Is this the only compound of the sort?

Not at all: Birnbaum found that other alkenes like propene and pentene bind in a similar way. The chlorines can be substituted by other ligands like amines, as in trans-[Pt(C2H4)Cl2(NH3)]. One interesting species recently discovered is [PtCl3(N2)]-, detected in electrospray ionization mass spectrometry of K2[PtCl4] solutions. The Pt-N2 bond is weaker than the Pt-ethene bond in Zeise’s salt.

Was K[PtCl3(C2H4)].H2O Zeise’s only discovery?

Far from it. Much of his research was on organic sulfur compounds. His greatest contribution was in the 1830s, when he discovered the (in)famously smelly thiols, analogues of alcohols with sulfur in place of oxygen, RSH. It was Zeise who coined their common name of mercaptans, because he found that they bound strongly to mercury (in Latin mercurium captans). Zeise pioneered Danish chemistry and was the first professor of chemistry in Denmark. He did all his research single-handed – there weren’t ‘research groups’ with postgraduate and postdoctoral students in those days – and he was his own ‘technical support’. He even did his own analyses.

OK, it is an interesting compound, but what use is it?

It made chemists realise that metals could form bonds to organic groups, what we call organometallic compounds, a term coined by Sir Edward Frankland. He was a pioneer who made compounds like diethyl zinc and dimethyl mercury (MOTM October 2003) some 20 years after Zeise’s discovery. Discoveries flowed steadily. For example, in 1888, Ludwig Mond discovered nickel carbonyl, Ni(CO)4; the first methylplatinum compounds such as (CH3)3PtI were made by Sir William Pope in 1909; in 1951 ferrocene was reported. Its ‘sandwich’ structure (MOTM May 1996) spurred a huge expansion in organometallic chemistry, now an important part of the chemical industry.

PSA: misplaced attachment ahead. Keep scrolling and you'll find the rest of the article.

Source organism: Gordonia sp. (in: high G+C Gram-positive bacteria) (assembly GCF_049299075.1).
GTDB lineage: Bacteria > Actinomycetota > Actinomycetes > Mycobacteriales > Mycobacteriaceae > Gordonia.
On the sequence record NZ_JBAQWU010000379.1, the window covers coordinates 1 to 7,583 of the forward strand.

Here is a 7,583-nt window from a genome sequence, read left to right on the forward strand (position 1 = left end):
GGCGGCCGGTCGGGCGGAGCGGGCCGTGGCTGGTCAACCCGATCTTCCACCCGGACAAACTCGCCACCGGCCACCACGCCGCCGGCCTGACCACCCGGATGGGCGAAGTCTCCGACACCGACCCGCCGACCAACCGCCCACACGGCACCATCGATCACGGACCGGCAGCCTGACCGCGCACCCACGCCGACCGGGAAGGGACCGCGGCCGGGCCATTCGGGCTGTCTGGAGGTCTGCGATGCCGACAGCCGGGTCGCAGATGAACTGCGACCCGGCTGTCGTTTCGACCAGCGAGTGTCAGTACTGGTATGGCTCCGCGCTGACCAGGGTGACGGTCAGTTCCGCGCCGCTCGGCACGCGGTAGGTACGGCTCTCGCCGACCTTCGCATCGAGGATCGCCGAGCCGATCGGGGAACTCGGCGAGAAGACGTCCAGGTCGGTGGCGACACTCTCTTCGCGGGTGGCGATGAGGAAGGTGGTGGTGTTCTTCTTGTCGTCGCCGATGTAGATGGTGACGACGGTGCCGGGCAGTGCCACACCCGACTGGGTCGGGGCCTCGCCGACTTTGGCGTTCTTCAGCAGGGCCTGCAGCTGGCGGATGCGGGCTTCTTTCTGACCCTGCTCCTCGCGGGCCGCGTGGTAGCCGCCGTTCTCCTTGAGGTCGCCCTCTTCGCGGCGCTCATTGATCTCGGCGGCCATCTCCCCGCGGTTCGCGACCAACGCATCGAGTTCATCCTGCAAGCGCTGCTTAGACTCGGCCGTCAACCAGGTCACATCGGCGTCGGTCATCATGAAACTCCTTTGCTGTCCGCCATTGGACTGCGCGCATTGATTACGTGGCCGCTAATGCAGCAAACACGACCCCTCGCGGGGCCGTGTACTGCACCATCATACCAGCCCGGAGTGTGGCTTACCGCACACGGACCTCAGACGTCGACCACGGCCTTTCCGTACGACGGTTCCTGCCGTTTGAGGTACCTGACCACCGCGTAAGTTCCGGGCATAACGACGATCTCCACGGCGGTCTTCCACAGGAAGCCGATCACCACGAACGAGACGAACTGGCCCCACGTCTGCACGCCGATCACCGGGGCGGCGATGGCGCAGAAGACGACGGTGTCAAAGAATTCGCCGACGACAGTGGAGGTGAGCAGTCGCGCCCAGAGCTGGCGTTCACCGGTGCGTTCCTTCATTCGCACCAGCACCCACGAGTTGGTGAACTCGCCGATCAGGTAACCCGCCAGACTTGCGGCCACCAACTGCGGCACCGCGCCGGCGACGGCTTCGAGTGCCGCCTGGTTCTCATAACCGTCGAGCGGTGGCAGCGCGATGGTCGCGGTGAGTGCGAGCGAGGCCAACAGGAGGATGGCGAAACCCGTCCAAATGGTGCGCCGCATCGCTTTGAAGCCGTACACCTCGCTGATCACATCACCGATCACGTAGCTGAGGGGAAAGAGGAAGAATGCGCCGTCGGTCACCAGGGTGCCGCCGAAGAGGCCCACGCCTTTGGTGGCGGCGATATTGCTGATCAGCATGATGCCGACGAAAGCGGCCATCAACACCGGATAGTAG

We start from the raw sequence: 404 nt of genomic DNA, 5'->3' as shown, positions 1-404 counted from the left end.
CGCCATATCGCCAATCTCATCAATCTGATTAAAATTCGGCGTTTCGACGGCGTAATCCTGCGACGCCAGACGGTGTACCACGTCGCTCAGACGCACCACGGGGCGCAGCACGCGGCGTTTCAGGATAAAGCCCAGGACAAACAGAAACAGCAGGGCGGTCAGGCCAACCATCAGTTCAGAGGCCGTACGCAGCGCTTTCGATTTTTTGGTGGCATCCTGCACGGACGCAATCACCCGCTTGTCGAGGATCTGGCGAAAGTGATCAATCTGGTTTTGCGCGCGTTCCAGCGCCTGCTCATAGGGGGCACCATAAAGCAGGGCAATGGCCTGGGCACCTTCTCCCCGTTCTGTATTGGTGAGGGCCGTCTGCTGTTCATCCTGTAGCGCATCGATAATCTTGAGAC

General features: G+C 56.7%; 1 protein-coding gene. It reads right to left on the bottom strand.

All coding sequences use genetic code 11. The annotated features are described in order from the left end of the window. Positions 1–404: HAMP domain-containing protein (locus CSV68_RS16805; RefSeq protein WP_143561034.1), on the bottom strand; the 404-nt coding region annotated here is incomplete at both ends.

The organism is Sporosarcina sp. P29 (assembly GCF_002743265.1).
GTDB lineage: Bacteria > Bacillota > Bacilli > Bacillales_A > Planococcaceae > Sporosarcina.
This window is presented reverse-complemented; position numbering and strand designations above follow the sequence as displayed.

Over a hundred years after Zeise, an important industrial process was developed to convert ethene into the aldehyde ethanal. This is known as the Wacker process, named after Wacker Chemie, the firm developing it. It uses palladium, in the form of palladium chloride, the lighter homologue of platinum, to oxidise ethene to ethanal. Over a million tons of ethanal are manufactured a year this way.

H2C=CH2 + PdCl2 + H2O CH3CHO + Pd + 2HCl

Apart from PdCl2, the process uses CuCl2, in combination with oxygen (from air) to reoxidise the palladium produced to PdCl2, thus regenerating the catalyst.

Pd + 2CuCl2 PdCl2 + 2CuCl

2 CuCl + ½ O2 + 2 HCl 2CuCl2 + H2O

It is thought that ethene binds to palladium in a similar way to that in Zeise’s salt.

Can you bind more than one ethene to a platinum atom?

Indeed you can, with Pt(C2H4)3 as an example. This is a platinum(0) compound, and has a trigonal planar geometry, with the platinum and all six carbon atoms in the same plane.


And the future?

Metal-based anticancer drugs, pioneered by cis-[Pt(NH3)(2Cl2)], cisplatin (MOTM August 2000) have been an important development in medicinal chemistry in the past half-century. These target DNA and although very successful in treating certain forms of cancer (e.g. testicular cancer) have their disadvantages. Recently some compounds have been made with a Zeise-type group linked by CH2 spacers (n = 1-4 in the diagram) to acetylsalicylic acid (a.k.a. aspirin, MOTM February 1996), shown in the diagram by the yellow background.

Aspirin tablets
Aspirin tablets.
[Photo: Ragesoss, CC BY-SA 4.0 via Wikimedia Commons]

Variations of Zeise's salt

These have been designed to inhibit cyclooxygenase (COX) enzymes and are being studied as possible anticancer agents.




IR and Raman spectra





Recent developments